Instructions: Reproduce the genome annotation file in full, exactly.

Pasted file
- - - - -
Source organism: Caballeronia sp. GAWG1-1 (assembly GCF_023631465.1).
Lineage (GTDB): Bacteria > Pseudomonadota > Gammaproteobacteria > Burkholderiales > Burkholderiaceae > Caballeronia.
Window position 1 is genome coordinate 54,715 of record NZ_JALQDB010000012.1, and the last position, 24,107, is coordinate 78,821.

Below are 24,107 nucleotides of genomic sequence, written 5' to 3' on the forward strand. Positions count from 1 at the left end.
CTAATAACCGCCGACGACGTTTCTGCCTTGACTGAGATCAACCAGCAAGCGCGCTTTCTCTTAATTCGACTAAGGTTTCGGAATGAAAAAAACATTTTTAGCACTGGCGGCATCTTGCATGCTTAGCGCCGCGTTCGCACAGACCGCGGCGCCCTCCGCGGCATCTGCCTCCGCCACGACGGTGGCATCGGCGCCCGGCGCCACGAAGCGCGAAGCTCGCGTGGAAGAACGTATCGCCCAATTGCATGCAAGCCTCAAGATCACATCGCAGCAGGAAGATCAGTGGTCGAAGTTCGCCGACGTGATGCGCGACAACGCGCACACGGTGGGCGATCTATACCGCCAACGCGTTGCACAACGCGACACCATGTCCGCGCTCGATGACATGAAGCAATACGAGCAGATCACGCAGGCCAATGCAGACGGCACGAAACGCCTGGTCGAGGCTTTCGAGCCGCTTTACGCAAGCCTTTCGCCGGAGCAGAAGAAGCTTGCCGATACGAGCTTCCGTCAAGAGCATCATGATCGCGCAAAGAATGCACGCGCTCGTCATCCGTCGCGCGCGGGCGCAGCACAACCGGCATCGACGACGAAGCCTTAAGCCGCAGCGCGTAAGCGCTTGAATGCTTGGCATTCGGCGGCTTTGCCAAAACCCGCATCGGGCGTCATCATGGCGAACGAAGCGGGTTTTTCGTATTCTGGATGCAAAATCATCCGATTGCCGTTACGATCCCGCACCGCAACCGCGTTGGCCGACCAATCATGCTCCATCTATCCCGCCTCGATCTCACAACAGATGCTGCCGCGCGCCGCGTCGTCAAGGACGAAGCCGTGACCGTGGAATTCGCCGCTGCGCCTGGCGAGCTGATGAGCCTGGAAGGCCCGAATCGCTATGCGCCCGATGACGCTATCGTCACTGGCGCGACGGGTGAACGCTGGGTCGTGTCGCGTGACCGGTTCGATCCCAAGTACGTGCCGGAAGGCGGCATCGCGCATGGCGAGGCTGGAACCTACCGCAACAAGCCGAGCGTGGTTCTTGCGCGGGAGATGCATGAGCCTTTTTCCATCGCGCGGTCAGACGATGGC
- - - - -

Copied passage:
Source organism: Caballeronia sp. GAWG1-1 (assembly GCF_023631465.1).
Lineage (GTDB): Bacteria > Pseudomonadota > Gammaproteobacteria > Burkholderiales > Burkholderiaceae > Caballeronia.
Window position 1 is genome coordinate 54,715 of record NZ_JALQDB010000012.1, and the last position, 24,107, is coordinate 78,821.

Below are 24,107 nucleotides of genomic sequence, written 5' to 3' on the forward strand. Positions count from 1 at the left end.
CTAATAACCGCCGACGACGTTTCTGCCTTGACTGAGATCAACCAGCAAGCGCGCTTTCTCTTAATTCGACTAAGGTTTCGGAATGAAAAAAACATTTTTAGCACTGGCGGCATCTTGCATGCTTAGCGCCGCGTTCGCACAGACCGCGGCGCCCTCCGCGGCATCTGCCTCCGCCACGACGGTGGCATCGGCGCCCGGCGCCACGAAGCGCGAAGCTCGCGTGGAAGAACGTATCGCCCAATTGCATGCAAGCCTCAAGATCACATCGCAGCAGGAAGATCAGTGGTCGAAGTTCGCCGACGTGATGCGCGACAACGCGCACACGGTGGGCGATCTATACCGCCAACGCGTTGCACAACGCGACACCATGTCCGCGCTCGATGACATGAAGCAATACGAGCAGATCACGCAGGCCAATGCAGACGGCACGAAACGCCTGGTCGAGGCTTTCGAGCCGCTTTACGCAAGCCTTTCGCCGGAGCAGAAGAAGCTTGCCGATACGAGCTTCCGTCAAGAGCATCATGATCGCGCAAAGAATGCACGCGCTCGTCATCCGTCGCGCGCGGGCGCAGCACAACCGGCATCGACGACGAAGCCTTAAGCCGCAGCGCGTAAGCGCTTGAATGCTTGGCATTCGGCGGCTTTGCCAAAACCCGCATCGGGCGTCATCATGGCGAACGAAGCGGGTTTTTCGTATTCTGGATGCAAAATCATCCGATTGCCGTTACGATCCCGCACCGCAACCGCGTTGGCCGACCAATCATGCTCCATCTATCCCGCCTCGATCTCACAACAGATGCTGCCGCGCGCCGCGTCGTCAAGGACGAAGCCGTGACCGTGGAATTCGCCGCTGCGCCTGGCGAGCTGATGAGCCTGGAAGGCCCGAATCGCTATGCGCCCGATGACGCTATCGTCACTGGCGCGACGGGTGAACGCTGGGTCGTGTCGCGTGACCGGTTCGATCCCAAGTACGTGCCGGAAGGCGGCATCGCGCATGGCGAGGCTGGAACCTACCGCAACAAGCCGAGCGTGGTTCTTGCGCGGGAGATGCATGAGCCTTTTTCCATCGCGCGGTCAGACGATGGC